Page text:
What starts out as one piece of music that [was] set in stone can become this living thing that can be adapted, endlessly. That’s very exciting.
Do you think that generative AI is a legitimate threat to elements of today’s music business? especially when you consider what’s recently been called ‘functional music’? Universal‘s Lucian Grange USED THAT PHRASE; he means ‘music for running’ or ‘music for sleeping’ or ‘music for relaxation’ etc? Do you think that that’s maybe an area where AI-made music will take over? Should incumbent music rights holders be worried?
The first sign I got of this [worry about AI music] in my career was at a dinner party.
It was the early 2010s, I’d been doing Jukedeck for a couple of years, I’d been super-secretive about it. I was sat next to a friend’s mom and I told her what I was doing [for a living]. She sort of nodded politely and listened. And then, just at the end of the conversation, she said: ‘I’ve got to be honest, I hope you fail in this endeavor.’ And I was like, ‘Oh, wow. Like, why?’ And she said: ‘Because I’d like to think there’s something in music that is innately human.’
That’s definitely a take I’ve heard from some people in the music industry. But I also know a whole bunch of people in the music industry who take a very different view. Those are the people, I think, who realize the opportunity that generative AI can bring the music business. I think rightsholders are in a really good position.
“she said: ‘I’ve got to be honest, I hope you fail in this endeavor.’ And I was like, ‘Oh, wow. Like, why?’ And she said: ‘Because I’d like to think there’s something in music that is innately human.'”
You talked about functional music. What if you want is music that reacts to your run [as you exercise]? Rightsholders who own the songs that people love to listen to are in a perfect position [for that]. Because AI isn’t just generative – it’s also adaptive.
I’ve never met anyone who works in this field who wants [AI-generated] music to be a threat to the music industry. Almost without exception, the people working in this field are, like me, musicians. And our friends are musicians!
I recently composed a piece using ChatGPT to write the [lyrics]. That’s exciting. But does that mean that I’m only going to [use] AI tech from now on, putting human [lyricists] out of a job? Absolutely not.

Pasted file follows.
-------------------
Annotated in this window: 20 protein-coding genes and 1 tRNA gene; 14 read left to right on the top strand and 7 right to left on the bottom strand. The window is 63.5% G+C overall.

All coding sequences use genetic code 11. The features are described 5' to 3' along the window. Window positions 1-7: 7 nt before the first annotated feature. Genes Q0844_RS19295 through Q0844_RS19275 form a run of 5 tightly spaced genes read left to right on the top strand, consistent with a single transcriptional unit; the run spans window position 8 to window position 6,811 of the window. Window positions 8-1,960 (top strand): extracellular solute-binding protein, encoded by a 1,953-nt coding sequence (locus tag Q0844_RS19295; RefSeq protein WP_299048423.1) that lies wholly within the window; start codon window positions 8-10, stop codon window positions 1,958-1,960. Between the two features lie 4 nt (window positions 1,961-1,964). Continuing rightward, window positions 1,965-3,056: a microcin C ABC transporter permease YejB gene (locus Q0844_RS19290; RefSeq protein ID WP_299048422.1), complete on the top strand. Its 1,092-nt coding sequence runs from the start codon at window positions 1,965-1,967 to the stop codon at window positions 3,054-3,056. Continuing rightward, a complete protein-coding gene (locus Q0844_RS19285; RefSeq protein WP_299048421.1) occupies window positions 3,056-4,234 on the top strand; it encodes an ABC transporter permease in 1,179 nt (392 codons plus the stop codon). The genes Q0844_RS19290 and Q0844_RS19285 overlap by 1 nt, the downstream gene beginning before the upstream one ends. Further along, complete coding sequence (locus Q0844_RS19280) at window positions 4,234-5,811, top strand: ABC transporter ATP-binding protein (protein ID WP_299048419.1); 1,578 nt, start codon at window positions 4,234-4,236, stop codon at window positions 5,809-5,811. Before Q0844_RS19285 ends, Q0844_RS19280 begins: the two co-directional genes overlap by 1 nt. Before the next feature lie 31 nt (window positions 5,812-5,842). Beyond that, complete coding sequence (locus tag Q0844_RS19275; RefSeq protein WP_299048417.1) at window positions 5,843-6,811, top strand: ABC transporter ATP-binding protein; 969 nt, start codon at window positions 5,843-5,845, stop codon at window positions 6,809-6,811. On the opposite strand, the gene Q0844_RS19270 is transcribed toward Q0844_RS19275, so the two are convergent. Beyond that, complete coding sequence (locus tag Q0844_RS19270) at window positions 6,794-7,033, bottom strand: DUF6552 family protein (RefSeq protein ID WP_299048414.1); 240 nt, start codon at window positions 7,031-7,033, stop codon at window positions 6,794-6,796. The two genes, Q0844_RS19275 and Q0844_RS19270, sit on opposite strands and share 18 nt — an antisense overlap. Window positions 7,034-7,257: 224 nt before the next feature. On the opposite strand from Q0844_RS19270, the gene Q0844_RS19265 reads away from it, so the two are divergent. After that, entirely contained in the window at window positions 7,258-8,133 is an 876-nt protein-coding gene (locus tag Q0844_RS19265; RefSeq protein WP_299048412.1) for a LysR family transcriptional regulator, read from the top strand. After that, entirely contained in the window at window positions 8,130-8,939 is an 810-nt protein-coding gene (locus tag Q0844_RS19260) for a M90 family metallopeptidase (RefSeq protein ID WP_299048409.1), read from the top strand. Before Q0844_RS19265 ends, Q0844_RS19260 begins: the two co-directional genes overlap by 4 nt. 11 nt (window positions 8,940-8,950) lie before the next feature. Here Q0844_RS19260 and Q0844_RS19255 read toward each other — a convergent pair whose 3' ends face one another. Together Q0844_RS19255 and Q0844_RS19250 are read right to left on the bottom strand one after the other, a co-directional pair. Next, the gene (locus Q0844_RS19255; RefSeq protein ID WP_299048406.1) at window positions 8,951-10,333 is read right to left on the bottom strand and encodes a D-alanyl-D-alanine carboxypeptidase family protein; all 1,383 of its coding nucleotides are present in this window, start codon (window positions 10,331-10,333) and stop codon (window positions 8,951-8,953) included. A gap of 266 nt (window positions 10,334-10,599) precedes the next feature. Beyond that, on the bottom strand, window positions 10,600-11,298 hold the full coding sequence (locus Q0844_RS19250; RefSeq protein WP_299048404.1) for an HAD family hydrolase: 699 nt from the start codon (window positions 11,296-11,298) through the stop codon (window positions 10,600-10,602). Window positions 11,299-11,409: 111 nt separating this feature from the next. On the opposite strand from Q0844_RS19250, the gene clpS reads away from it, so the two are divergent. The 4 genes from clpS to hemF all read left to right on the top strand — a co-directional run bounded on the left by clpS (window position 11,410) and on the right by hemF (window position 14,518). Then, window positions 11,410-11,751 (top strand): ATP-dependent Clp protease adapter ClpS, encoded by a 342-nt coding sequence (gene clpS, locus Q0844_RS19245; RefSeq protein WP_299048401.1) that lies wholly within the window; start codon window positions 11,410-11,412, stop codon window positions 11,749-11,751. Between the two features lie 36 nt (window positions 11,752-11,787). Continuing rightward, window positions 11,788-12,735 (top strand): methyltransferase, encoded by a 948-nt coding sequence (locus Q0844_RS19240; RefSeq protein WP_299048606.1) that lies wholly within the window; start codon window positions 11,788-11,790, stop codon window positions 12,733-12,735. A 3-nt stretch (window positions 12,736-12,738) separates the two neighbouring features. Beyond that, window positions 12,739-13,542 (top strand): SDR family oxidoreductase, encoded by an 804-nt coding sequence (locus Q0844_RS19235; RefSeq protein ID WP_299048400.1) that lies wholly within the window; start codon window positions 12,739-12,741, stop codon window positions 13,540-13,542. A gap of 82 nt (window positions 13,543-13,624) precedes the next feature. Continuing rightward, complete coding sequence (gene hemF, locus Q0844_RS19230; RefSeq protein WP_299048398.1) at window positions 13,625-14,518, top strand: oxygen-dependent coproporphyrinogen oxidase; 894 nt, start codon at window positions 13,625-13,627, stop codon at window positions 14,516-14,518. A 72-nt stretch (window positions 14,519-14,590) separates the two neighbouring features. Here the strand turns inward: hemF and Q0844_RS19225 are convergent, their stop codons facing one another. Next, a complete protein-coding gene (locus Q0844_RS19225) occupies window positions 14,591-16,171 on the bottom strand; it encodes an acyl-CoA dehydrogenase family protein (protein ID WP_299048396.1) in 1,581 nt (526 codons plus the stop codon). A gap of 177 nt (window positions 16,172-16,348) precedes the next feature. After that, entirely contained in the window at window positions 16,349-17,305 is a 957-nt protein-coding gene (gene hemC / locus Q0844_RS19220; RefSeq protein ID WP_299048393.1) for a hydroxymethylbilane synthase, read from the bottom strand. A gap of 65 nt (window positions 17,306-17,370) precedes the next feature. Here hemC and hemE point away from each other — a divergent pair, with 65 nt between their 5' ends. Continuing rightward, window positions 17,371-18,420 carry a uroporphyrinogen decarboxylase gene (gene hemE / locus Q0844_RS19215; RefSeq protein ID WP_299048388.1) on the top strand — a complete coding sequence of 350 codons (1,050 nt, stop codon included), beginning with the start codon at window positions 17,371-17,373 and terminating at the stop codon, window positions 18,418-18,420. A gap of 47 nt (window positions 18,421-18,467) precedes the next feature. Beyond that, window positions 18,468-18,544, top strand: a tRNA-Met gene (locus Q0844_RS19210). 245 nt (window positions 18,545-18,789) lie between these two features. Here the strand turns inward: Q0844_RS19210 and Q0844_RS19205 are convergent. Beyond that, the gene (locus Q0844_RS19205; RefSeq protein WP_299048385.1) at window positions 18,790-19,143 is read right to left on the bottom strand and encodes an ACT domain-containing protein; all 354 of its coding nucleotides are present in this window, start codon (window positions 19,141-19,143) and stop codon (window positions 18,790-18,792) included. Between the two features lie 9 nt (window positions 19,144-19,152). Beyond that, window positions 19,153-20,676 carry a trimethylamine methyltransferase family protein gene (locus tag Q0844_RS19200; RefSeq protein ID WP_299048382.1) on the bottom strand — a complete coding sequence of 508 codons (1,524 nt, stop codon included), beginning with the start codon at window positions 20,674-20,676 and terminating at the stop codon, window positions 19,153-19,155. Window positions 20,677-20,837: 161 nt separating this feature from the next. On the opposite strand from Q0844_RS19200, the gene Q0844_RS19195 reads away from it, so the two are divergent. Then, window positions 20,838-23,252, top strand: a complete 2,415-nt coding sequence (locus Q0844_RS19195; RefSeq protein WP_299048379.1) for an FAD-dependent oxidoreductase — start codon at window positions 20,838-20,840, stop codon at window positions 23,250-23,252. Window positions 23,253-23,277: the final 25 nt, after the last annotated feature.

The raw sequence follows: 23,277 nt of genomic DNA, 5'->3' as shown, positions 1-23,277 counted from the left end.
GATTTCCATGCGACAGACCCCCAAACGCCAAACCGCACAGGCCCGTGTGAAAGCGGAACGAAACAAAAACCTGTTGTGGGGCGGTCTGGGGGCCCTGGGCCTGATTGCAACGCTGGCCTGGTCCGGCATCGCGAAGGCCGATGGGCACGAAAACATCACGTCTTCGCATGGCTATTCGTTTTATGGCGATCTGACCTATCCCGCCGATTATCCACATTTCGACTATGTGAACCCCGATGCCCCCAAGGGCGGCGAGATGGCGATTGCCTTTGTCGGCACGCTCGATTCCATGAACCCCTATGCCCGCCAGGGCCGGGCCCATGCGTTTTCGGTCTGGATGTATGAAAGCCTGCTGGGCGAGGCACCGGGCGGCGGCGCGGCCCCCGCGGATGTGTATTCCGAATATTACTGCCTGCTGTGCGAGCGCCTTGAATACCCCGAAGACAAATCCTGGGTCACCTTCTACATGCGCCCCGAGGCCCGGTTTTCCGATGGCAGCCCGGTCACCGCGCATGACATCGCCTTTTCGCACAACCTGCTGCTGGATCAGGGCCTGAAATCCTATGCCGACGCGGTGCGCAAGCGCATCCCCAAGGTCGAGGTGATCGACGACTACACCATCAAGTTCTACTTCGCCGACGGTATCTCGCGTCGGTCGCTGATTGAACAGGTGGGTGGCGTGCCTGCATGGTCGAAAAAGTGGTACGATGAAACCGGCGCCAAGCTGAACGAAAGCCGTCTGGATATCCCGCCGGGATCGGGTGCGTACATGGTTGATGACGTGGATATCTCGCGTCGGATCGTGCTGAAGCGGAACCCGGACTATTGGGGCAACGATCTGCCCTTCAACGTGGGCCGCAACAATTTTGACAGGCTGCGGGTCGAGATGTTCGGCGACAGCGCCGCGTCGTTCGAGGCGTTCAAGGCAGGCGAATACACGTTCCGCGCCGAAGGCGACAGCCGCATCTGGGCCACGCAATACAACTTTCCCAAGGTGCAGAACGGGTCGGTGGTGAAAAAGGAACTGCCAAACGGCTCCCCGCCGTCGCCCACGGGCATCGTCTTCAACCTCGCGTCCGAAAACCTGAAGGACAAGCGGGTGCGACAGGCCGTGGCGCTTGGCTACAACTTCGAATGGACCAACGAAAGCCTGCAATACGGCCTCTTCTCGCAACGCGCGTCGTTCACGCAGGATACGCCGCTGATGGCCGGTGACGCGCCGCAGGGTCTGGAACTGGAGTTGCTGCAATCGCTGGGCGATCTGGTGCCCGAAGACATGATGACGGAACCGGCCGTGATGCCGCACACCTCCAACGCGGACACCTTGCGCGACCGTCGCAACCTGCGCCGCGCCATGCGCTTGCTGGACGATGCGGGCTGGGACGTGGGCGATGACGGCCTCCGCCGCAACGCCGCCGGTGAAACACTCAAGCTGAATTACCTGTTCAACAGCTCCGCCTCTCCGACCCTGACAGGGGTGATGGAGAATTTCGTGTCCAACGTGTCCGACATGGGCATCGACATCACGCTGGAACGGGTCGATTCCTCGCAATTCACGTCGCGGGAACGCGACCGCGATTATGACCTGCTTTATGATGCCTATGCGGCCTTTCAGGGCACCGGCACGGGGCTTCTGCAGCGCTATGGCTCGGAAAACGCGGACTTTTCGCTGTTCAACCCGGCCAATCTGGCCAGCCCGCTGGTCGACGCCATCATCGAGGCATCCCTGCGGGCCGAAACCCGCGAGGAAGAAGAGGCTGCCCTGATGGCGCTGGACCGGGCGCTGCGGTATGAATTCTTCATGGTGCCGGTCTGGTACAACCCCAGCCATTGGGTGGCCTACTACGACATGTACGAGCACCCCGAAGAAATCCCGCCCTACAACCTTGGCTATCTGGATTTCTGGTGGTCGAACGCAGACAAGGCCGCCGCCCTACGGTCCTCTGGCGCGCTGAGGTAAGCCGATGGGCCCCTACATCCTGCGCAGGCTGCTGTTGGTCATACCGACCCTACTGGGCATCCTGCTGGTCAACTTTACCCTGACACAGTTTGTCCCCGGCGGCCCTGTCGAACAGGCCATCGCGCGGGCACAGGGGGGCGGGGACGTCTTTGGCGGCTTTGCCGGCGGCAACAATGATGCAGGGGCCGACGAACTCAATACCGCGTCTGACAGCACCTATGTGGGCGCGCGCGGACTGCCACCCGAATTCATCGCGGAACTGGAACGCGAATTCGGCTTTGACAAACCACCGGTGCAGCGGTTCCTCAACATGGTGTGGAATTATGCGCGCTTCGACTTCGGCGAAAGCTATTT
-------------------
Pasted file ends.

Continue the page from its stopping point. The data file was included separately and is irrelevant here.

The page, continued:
AI will be at its most powerful [as] a tool used by musicians in countless different ways. Frankly, [that includes] ways that even people like me working in the industry today can’t yet predict.
I suspect we’ll look back in 10 years and think this was actually a very good thing for the music business.
As somebody who has seen the increase in sophistication in generative AI music is: do you think it will ever be able to elicit a human emotional response in the same way that – and I’m picking this song out the air – Nothing Compares 2 U does? The lyrics from Prince, the heartbreaking vocals from Sinead O’Connor… Could AI learn to game my emotional matrix like that?
In the last wave of AI [hitting the mainstream] in 2016, 2017, I did a sort of Turing Test, where I played [Jukedeck’s] music and then played a real track, and I asked the audience to guess which one was composed by AI.
Generally, it was 50/50 – people didn’t really know. But I gamed it [a little]: I chose a particularly good AI track, and for that, to actually pass the Turing Test, you [still] need to be interacting with the AI: ‘Let’s make the tune a bit sadder, and [change] the piano…’
“I’ve come to think that maybe we shouldn’t be thinking about AI music in terms of reaching parity with human music in its effect [on listeners].”
I’ve come to think that maybe we shouldn’t be thinking about AI music in terms of reaching parity with human music in its effect [on listeners]. I just don’t kind of think that’s the aim for most people in the field.
The aim is to bring value, and to make things possible that aren’t possible without AI.
I’ve been listening to some of the pieces of music that Jukedeck created right up until the sale to TikTok in 2019, and it gets increasingly sophisticated, and increasingly impressive. By the time you joined TikTok in 2019, and during the time you spent there, how good in your view was music that Jukedeck was producing?
By the time we joined TikTok, I think we’d created one and a half million or so tracks. And [during that time] we kept climbing that quality ladder [of sophistication in AI]; we actually had our music performed in a pretty big concert in Seoul, by some pretty good bands.
We got to the point where [Jukedeck’s music] was very usable in social media videos. YouTube creators were among the biggest users of Jukedeck, and it was [making] some pretty good stuff. Pro-YouTubers started using it; then we had [Jukedeck’s music] featured in ads by some decent brands.